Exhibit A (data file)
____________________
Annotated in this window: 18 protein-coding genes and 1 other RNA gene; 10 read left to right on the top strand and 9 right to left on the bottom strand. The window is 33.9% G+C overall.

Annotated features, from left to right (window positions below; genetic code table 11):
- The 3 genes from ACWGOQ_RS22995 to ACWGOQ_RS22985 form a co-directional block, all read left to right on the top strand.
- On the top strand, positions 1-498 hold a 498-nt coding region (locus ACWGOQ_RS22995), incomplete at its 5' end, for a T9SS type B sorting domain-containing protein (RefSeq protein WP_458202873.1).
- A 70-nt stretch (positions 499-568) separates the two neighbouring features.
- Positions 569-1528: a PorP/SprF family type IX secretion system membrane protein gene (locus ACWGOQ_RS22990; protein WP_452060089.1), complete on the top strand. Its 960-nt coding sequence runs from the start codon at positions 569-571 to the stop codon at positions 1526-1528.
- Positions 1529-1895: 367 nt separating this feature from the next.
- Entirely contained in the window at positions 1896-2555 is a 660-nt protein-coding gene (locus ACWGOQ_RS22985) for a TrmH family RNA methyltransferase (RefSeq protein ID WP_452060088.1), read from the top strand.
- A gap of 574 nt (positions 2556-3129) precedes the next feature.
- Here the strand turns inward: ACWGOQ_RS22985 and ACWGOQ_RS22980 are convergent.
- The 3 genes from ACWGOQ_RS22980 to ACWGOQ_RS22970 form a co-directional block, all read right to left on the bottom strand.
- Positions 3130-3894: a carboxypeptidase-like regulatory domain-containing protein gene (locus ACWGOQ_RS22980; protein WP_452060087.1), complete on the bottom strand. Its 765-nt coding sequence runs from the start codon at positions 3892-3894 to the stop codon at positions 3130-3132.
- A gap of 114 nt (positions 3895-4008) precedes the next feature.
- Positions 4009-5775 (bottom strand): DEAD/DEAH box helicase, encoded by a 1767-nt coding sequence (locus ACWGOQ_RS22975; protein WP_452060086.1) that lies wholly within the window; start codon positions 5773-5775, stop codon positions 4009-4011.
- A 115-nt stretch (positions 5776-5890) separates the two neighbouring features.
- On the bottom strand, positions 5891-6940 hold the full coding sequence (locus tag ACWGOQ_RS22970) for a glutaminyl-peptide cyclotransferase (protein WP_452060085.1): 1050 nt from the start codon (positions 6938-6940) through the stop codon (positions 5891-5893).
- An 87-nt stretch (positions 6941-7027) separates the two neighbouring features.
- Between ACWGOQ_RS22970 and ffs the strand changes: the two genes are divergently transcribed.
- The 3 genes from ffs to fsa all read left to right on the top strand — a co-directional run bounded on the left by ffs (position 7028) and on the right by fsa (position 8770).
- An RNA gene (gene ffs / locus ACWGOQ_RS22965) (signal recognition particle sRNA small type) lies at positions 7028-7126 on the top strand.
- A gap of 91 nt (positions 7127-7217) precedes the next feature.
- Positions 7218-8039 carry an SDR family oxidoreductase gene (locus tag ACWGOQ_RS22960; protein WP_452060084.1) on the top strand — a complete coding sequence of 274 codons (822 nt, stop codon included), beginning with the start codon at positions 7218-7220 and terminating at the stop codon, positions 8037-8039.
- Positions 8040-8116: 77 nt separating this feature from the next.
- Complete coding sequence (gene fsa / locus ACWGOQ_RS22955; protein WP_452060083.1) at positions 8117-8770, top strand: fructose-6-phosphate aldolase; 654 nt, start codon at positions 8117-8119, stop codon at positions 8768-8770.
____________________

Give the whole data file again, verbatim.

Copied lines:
Annotated in this window: 18 protein-coding genes and 1 other RNA gene; 10 read left to right on the top strand and 9 right to left on the bottom strand. The window is 33.9% G+C overall.

Annotated features, from left to right (window positions below; genetic code table 11):
- The 3 genes from ACWGOQ_RS22995 to ACWGOQ_RS22985 form a co-directional block, all read left to right on the top strand.
- On the top strand, positions 1-498 hold a 498-nt coding region (locus ACWGOQ_RS22995), incomplete at its 5' end, for a T9SS type B sorting domain-containing protein (RefSeq protein WP_458202873.1).
- A 70-nt stretch (positions 499-568) separates the two neighbouring features.
- Positions 569-1528: a PorP/SprF family type IX secretion system membrane protein gene (locus ACWGOQ_RS22990; protein WP_452060089.1), complete on the top strand. Its 960-nt coding sequence runs from the start codon at positions 569-571 to the stop codon at positions 1526-1528.
- Positions 1529-1895: 367 nt separating this feature from the next.
- Entirely contained in the window at positions 1896-2555 is a 660-nt protein-coding gene (locus ACWGOQ_RS22985) for a TrmH family RNA methyltransferase (RefSeq protein ID WP_452060088.1), read from the top strand.
- A gap of 574 nt (positions 2556-3129) precedes the next feature.
- Here the strand turns inward: ACWGOQ_RS22985 and ACWGOQ_RS22980 are convergent.
- The 3 genes from ACWGOQ_RS22980 to ACWGOQ_RS22970 form a co-directional block, all read right to left on the bottom strand.
- Positions 3130-3894: a carboxypeptidase-like regulatory domain-containing protein gene (locus ACWGOQ_RS22980; protein WP_452060087.1), complete on the bottom strand. Its 765-nt coding sequence runs from the start codon at positions 3892-3894 to the stop codon at positions 3130-3132.
- A gap of 114 nt (positions 3895-4008) precedes the next feature.
- Positions 4009-5775 (bottom strand): DEAD/DEAH box helicase, encoded by a 1767-nt coding sequence (locus ACWGOQ_RS22975; protein WP_452060086.1) that lies wholly within the window; start codon positions 5773-5775, stop codon positions 4009-4011.
- A 115-nt stretch (positions 5776-5890) separates the two neighbouring features.
- On the bottom strand, positions 5891-6940 hold the full coding sequence (locus tag ACWGOQ_RS22970) for a glutaminyl-peptide cyclotransferase (protein WP_452060085.1): 1050 nt from the start codon (positions 6938-6940) through the stop codon (positions 5891-5893).
- An 87-nt stretch (positions 6941-7027) separates the two neighbouring features.
- Between ACWGOQ_RS22970 and ffs the strand changes: the two genes are divergently transcribed.
- The 3 genes from ffs to fsa all read left to right on the top strand — a co-directional run bounded on the left by ffs (position 7028) and on the right by fsa (position 8770).
- An RNA gene (gene ffs / locus ACWGOQ_RS22965) (signal recognition particle sRNA small type) lies at positions 7028-7126 on the top strand.
- A gap of 91 nt (positions 7127-7217) precedes the next feature.
- Positions 7218-8039 carry an SDR family oxidoreductase gene (locus tag ACWGOQ_RS22960; protein WP_452060084.1) on the top strand — a complete coding sequence of 274 codons (822 nt, stop codon included), beginning with the start codon at positions 7218-7220 and terminating at the stop codon, positions 8037-8039.
- Positions 8040-8116: 77 nt separating this feature from the next.
- Complete coding sequence (gene fsa / locus ACWGOQ_RS22955; protein WP_452060083.1) at positions 8117-8770, top strand: fructose-6-phosphate aldolase; 654 nt, start codon at positions 8117-8119, stop codon at positions 8768-8770.